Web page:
183.12. The birds [of prey] which came down on the carcasses Abram drove away, {1606E only{v.11. Here God predicts that his offspring should be in bondage to the Egyptians for 400 years, v.13., before returning to their country again v.16}1606E only}. And after the sun went down, there was a great darkness, and behold, there was a smoking [like from a] furnace and a burning fire passing between those pieces, {1606E only{v.17.}1606E only}, and the Lord made a covenant with Abram, and gave to his seed and posterity the entire country that lies between the Nile (that river of Ægypt) and the Euphrates, that great river {1606E only{which separates Palestina from the kingdom of the Chaldees or Persians v.18.}1606E only}.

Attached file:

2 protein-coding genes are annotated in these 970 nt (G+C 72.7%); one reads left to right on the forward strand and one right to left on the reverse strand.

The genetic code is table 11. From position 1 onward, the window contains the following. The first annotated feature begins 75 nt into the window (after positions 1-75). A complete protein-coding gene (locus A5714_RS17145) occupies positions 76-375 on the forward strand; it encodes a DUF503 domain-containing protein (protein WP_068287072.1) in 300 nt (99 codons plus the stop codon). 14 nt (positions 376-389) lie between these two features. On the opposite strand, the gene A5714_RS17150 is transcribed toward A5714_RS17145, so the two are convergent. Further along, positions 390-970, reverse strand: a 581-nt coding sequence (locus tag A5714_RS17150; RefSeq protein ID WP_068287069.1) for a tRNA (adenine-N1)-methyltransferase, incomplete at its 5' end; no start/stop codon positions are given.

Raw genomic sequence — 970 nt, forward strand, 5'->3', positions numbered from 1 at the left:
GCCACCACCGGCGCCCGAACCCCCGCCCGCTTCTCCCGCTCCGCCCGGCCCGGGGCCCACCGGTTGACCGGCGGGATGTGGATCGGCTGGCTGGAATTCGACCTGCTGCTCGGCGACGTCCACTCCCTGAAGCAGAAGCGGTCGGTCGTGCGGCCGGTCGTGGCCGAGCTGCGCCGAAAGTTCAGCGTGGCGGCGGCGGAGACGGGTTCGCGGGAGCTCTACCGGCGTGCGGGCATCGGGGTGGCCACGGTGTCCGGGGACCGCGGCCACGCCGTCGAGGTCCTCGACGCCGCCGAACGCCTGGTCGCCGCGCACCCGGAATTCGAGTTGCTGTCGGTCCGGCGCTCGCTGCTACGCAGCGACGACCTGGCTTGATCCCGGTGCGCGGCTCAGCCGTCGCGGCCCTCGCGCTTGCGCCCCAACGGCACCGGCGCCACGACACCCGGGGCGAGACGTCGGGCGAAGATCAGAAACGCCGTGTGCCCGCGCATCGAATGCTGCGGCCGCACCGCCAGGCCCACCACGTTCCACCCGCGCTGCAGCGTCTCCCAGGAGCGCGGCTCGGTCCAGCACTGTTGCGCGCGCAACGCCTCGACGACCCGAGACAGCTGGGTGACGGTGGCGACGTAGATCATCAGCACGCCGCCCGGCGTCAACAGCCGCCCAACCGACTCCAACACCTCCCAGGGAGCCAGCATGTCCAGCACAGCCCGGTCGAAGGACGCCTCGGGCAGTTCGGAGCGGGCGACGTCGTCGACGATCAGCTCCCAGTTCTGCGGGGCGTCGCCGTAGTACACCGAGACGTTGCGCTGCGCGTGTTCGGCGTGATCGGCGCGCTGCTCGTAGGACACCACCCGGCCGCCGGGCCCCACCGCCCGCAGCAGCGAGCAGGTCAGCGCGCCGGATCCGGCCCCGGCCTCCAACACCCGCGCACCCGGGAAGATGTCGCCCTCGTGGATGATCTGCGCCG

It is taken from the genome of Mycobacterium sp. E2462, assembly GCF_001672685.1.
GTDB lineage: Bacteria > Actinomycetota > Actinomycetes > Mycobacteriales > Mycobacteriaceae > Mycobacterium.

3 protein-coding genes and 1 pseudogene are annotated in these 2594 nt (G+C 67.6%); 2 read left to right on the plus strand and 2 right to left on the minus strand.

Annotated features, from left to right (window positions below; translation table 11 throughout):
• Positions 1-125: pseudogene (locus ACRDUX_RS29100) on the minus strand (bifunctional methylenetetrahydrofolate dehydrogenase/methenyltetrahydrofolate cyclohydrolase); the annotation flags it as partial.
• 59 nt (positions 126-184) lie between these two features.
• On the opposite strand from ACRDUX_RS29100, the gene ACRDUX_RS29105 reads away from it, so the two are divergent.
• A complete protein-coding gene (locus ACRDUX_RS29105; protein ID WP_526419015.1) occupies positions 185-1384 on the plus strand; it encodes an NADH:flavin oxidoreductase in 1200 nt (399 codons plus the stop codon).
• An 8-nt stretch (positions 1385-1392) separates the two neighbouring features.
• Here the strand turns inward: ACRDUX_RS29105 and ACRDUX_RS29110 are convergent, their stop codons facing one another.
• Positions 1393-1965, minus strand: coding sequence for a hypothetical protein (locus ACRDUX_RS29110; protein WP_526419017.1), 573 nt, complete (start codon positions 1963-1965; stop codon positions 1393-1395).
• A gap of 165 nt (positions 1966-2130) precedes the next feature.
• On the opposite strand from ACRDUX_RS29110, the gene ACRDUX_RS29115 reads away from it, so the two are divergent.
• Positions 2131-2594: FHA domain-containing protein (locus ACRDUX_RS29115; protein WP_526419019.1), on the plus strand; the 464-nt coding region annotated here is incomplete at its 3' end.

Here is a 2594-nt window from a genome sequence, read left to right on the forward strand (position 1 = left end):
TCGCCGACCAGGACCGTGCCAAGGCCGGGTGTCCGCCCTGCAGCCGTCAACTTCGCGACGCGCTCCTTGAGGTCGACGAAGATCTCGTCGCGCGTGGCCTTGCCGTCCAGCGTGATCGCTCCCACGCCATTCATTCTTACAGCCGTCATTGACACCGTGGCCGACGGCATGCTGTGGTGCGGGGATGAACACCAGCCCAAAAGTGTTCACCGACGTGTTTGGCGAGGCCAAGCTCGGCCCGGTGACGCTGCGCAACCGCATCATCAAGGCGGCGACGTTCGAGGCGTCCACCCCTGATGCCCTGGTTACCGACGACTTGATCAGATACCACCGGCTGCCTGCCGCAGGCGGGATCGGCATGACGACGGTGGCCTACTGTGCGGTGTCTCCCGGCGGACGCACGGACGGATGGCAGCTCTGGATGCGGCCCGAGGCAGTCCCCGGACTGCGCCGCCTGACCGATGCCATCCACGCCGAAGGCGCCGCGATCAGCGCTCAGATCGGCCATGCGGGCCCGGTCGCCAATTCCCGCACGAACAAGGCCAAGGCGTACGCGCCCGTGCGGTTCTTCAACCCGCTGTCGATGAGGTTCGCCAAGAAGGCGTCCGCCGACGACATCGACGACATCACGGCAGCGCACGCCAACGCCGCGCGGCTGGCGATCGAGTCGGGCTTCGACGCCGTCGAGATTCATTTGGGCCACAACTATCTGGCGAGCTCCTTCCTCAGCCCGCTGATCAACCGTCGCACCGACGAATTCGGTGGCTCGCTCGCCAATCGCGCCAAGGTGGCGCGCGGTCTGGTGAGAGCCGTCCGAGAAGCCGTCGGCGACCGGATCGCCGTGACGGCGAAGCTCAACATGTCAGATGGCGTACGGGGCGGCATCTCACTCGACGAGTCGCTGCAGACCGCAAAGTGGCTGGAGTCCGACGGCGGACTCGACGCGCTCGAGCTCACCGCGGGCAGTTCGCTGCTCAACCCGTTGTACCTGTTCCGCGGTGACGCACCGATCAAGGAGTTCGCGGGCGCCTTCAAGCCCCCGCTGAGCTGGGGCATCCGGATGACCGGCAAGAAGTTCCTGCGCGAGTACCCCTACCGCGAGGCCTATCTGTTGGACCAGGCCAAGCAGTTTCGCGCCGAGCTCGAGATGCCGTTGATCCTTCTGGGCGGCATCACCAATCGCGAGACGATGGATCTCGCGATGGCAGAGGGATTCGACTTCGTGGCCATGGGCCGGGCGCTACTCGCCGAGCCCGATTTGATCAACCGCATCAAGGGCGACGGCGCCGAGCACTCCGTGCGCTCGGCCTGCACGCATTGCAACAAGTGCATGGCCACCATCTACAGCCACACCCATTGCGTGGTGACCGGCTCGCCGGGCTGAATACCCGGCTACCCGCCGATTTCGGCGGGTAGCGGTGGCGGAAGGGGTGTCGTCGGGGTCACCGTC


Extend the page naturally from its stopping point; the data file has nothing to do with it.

183.13. Sarai his wife, having hitherto been barren, and having an Egyptian maid called Hagar induces Abram to sleep with her, {1606E only{chap. 16.1.2}1606E only}. Abram, consenting to his wife, sleeps with Hagar, {1606E only{v.3.}1606E only}, who, conceiving, bore him a son, whom he {1606E only{by command of the angel}1606E only}, called Ismael, {1606E only{v.4.11}1606E only}. After this, {1606E only{Abram being 99 years old}1606E only}, the Lord appeared to him, {1606E only{chap. 17.1.}1606E only}, [and] made a covenant with him, {1606E only{promising greatly to multiply him and his seed, and to make him a father of many nations, v.2.4.}1606E only} Therefore he changes his name from Abram that is High-father {not in 1598/1610/1613D, 1602G & 1608/1612I{(Altiparens)}not in 1598/1610/1613D, 1602G & 1608/1612I} to Abraham, that is, Many-father {not in 1598/1610/1613D, 1602G & 1608/1612I{(Multiparens)}not in 1598/1610/1613D, 1602G & 1608/1612I}, {1606E only{v.5.}1606E only}, and his wife's name from Sarai, (that is: my princess) to Sarah (the princess), {1606E only{v.15.}1606E only} and promises to give him a son by her, {1606E only{whom he was by the council of the Lord to call by the name of Izahak}1606E only}, and with whom he made the covenant of circumcision, {1606E only{v.16.19}1606E only}.